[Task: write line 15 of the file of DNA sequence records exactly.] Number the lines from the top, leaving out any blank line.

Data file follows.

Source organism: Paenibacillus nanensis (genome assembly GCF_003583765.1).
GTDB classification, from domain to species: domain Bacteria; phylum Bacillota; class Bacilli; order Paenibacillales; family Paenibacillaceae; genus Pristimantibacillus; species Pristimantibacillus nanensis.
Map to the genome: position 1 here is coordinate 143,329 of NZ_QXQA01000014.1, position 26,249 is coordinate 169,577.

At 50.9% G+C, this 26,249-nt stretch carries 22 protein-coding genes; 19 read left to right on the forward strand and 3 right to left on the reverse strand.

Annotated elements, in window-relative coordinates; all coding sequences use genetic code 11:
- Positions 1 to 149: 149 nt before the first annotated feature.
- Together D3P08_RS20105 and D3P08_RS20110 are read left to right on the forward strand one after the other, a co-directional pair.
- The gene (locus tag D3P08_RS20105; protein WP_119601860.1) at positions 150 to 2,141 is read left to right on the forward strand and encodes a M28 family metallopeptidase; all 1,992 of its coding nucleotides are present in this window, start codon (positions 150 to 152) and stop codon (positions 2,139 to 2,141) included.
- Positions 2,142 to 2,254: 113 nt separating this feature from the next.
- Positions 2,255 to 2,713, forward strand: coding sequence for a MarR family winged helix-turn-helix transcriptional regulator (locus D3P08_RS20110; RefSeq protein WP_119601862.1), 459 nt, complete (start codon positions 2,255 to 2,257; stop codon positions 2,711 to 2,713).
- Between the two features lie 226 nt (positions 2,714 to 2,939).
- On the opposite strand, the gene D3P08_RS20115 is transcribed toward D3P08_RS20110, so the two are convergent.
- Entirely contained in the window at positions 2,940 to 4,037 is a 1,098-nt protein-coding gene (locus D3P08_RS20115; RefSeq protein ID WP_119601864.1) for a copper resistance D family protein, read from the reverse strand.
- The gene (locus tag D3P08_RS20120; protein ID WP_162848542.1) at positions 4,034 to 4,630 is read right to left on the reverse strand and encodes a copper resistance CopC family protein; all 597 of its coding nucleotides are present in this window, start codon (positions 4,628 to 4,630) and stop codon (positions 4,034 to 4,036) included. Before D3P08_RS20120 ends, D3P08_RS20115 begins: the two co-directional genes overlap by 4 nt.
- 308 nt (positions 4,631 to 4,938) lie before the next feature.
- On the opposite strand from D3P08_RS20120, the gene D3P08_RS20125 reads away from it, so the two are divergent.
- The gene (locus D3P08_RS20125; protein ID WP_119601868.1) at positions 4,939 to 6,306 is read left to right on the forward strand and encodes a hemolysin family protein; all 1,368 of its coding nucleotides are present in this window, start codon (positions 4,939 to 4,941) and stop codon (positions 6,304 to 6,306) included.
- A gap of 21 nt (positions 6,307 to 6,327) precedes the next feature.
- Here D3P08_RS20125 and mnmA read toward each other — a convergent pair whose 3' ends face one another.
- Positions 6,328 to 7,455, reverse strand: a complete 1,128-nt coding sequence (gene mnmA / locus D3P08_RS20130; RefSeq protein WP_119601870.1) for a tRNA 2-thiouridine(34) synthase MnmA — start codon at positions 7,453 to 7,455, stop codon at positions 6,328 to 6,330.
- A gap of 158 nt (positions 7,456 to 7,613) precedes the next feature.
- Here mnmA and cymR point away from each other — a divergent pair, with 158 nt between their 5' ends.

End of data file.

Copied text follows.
- 308 nt (positions 4,631 to 4,938) lie before the next feature.